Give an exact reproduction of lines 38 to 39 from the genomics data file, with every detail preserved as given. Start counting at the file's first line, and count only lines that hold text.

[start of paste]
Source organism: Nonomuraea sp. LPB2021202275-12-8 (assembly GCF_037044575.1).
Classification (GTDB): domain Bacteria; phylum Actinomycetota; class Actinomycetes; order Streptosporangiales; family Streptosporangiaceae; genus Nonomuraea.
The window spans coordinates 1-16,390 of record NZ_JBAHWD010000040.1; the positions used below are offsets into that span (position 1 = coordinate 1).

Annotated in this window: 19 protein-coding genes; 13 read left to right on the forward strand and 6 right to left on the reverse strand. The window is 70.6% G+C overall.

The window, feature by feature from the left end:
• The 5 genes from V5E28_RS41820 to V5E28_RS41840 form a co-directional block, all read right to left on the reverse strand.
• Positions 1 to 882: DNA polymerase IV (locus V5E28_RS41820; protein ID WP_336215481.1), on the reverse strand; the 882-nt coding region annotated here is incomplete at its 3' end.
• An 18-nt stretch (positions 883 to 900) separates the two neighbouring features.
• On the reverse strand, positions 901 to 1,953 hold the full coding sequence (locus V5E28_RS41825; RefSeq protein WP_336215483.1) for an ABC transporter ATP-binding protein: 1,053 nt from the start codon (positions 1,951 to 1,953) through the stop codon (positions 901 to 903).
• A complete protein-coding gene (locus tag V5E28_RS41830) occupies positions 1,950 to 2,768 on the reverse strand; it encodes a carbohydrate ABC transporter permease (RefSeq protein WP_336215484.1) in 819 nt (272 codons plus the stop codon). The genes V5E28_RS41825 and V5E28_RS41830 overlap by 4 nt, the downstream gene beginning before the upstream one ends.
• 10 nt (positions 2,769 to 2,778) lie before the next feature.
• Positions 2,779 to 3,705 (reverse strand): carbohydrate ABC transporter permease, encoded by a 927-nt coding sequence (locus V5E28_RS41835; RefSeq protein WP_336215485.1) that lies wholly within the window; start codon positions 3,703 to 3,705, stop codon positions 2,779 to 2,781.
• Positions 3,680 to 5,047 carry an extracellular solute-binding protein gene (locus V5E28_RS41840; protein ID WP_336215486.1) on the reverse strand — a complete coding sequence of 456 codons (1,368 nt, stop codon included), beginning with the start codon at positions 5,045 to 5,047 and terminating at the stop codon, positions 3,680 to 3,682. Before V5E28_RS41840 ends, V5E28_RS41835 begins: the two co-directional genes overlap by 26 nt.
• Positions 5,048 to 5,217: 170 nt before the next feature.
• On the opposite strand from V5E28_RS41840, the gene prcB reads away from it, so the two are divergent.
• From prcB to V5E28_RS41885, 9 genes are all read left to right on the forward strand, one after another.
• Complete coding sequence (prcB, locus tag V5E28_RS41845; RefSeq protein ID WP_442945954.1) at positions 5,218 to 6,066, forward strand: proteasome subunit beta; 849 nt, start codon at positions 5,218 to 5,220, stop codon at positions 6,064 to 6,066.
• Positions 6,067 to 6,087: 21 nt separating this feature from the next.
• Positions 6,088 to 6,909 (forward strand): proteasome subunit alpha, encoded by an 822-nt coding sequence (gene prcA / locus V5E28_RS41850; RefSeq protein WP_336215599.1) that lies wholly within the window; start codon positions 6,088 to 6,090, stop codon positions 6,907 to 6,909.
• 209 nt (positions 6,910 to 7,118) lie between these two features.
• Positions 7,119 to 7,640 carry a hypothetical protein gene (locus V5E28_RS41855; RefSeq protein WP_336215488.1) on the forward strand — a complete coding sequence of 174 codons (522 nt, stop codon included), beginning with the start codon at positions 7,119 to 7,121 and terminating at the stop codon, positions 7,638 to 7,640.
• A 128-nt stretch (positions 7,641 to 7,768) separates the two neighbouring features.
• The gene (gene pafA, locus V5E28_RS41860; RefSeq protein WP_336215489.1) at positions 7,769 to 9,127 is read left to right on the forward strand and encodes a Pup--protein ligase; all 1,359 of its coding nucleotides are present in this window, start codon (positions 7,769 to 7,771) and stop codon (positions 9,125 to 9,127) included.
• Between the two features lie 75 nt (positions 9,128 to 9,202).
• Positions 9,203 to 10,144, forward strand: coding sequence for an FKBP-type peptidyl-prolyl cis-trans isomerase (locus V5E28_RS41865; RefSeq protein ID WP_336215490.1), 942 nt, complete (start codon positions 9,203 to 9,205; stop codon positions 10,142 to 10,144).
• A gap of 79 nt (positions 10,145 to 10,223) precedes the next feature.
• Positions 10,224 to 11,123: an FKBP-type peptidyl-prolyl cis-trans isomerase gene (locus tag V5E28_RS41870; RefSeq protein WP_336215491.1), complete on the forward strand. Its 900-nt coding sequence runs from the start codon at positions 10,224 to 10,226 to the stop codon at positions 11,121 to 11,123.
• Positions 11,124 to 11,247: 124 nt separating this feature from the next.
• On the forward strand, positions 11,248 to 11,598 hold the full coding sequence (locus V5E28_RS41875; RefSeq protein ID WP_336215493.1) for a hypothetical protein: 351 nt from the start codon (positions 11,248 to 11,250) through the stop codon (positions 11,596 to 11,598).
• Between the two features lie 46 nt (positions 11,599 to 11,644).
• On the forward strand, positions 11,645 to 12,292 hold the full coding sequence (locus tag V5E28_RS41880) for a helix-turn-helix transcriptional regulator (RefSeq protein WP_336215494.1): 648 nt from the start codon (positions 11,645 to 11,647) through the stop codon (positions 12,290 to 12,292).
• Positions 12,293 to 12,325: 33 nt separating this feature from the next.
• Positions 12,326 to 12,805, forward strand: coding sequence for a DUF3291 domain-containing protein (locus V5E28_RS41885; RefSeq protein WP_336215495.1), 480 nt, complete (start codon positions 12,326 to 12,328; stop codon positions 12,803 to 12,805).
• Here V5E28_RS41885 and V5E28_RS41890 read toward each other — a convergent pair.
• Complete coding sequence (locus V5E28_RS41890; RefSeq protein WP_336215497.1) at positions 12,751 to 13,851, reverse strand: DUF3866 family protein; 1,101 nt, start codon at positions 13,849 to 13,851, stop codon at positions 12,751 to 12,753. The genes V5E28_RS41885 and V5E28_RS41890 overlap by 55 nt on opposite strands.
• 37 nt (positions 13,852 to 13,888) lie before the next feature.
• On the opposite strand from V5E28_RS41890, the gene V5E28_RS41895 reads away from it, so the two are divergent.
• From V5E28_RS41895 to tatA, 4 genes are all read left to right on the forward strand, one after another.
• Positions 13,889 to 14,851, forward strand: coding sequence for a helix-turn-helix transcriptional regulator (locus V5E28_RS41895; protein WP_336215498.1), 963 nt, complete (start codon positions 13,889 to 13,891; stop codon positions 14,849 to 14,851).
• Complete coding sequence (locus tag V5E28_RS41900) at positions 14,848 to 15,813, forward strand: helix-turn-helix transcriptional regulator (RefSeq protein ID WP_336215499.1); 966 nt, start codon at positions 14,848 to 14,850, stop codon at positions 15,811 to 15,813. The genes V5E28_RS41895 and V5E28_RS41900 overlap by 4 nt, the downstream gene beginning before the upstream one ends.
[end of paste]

• From V5E28_RS41895 to tatA, 4 genes are all read left to right on the forward strand, one after another.
• Positions 13,889 to 14,851, forward strand: coding sequence for a helix-turn-helix transcriptional regulator (locus V5E28_RS41895; protein WP_336215498.1), 963 nt, complete (start codon positions 13,889 to 13,891; stop codon positions 14,849 to 14,851).